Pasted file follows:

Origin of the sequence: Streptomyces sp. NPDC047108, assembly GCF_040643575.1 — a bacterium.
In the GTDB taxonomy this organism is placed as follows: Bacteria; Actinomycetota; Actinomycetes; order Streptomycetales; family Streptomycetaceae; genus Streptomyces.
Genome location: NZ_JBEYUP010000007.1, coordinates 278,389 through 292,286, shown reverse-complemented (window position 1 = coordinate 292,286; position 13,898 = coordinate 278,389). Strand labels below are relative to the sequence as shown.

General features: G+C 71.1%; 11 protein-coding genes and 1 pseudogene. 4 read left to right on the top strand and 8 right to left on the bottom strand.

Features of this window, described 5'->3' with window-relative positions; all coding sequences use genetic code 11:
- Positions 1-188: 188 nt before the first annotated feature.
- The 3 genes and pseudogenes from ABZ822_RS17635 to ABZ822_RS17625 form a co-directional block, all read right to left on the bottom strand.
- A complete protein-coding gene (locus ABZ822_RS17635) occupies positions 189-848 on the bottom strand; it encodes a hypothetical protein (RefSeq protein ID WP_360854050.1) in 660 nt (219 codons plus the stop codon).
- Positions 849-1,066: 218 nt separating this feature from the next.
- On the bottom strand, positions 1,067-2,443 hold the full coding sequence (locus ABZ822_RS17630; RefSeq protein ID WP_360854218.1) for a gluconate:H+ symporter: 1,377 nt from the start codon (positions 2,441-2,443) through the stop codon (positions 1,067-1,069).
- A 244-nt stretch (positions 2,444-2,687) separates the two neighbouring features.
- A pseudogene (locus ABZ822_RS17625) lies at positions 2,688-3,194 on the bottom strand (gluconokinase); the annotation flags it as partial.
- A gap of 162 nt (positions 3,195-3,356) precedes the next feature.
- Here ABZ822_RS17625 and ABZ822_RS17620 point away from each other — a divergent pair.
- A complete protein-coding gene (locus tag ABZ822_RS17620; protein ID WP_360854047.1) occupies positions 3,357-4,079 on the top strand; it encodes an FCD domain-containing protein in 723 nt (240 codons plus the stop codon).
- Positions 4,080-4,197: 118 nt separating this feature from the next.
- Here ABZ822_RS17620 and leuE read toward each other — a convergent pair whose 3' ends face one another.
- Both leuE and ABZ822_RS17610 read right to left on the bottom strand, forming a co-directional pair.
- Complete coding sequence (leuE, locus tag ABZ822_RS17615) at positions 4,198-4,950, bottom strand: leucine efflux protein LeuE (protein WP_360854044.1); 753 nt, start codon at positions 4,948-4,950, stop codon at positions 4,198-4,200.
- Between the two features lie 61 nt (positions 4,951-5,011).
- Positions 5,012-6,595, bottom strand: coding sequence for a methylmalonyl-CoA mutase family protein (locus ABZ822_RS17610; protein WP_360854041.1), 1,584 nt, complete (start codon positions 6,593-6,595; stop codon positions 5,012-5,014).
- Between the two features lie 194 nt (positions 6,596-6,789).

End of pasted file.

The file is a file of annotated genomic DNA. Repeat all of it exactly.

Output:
Origin of the sequence: Streptomyces sp. NPDC047108, assembly GCF_040643575.1 — a bacterium.
In the GTDB taxonomy this organism is placed as follows: Bacteria; Actinomycetota; Actinomycetes; order Streptomycetales; family Streptomycetaceae; genus Streptomyces.
Genome location: NZ_JBEYUP010000007.1, coordinates 278,389 through 292,286, shown reverse-complemented (window position 1 = coordinate 292,286; position 13,898 = coordinate 278,389). Strand labels below are relative to the sequence as shown.

General features: G+C 71.1%; 11 protein-coding genes and 1 pseudogene. 4 read left to right on the top strand and 8 right to left on the bottom strand.

Features of this window, described 5'->3' with window-relative positions; all coding sequences use genetic code 11:
- Positions 1-188: 188 nt before the first annotated feature.
- The 3 genes and pseudogenes from ABZ822_RS17635 to ABZ822_RS17625 form a co-directional block, all read right to left on the bottom strand.
- A complete protein-coding gene (locus ABZ822_RS17635) occupies positions 189-848 on the bottom strand; it encodes a hypothetical protein (RefSeq protein ID WP_360854050.1) in 660 nt (219 codons plus the stop codon).
- Positions 849-1,066: 218 nt separating this feature from the next.
- On the bottom strand, positions 1,067-2,443 hold the full coding sequence (locus ABZ822_RS17630; RefSeq protein ID WP_360854218.1) for a gluconate:H+ symporter: 1,377 nt from the start codon (positions 2,441-2,443) through the stop codon (positions 1,067-1,069).
- A 244-nt stretch (positions 2,444-2,687) separates the two neighbouring features.
- A pseudogene (locus ABZ822_RS17625) lies at positions 2,688-3,194 on the bottom strand (gluconokinase); the annotation flags it as partial.
- A gap of 162 nt (positions 3,195-3,356) precedes the next feature.
- Here ABZ822_RS17625 and ABZ822_RS17620 point away from each other — a divergent pair.
- A complete protein-coding gene (locus tag ABZ822_RS17620; protein ID WP_360854047.1) occupies positions 3,357-4,079 on the top strand; it encodes an FCD domain-containing protein in 723 nt (240 codons plus the stop codon).
- Positions 4,080-4,197: 118 nt separating this feature from the next.
- Here ABZ822_RS17620 and leuE read toward each other — a convergent pair whose 3' ends face one another.
- Both leuE and ABZ822_RS17610 read right to left on the bottom strand, forming a co-directional pair.
- Complete coding sequence (leuE, locus tag ABZ822_RS17615) at positions 4,198-4,950, bottom strand: leucine efflux protein LeuE (protein WP_360854044.1); 753 nt, start codon at positions 4,948-4,950, stop codon at positions 4,198-4,200.
- Between the two features lie 61 nt (positions 4,951-5,011).
- Positions 5,012-6,595, bottom strand: coding sequence for a methylmalonyl-CoA mutase family protein (locus ABZ822_RS17610; protein WP_360854041.1), 1,584 nt, complete (start codon positions 6,593-6,595; stop codon positions 5,012-5,014).
- Between the two features lie 194 nt (positions 6,596-6,789).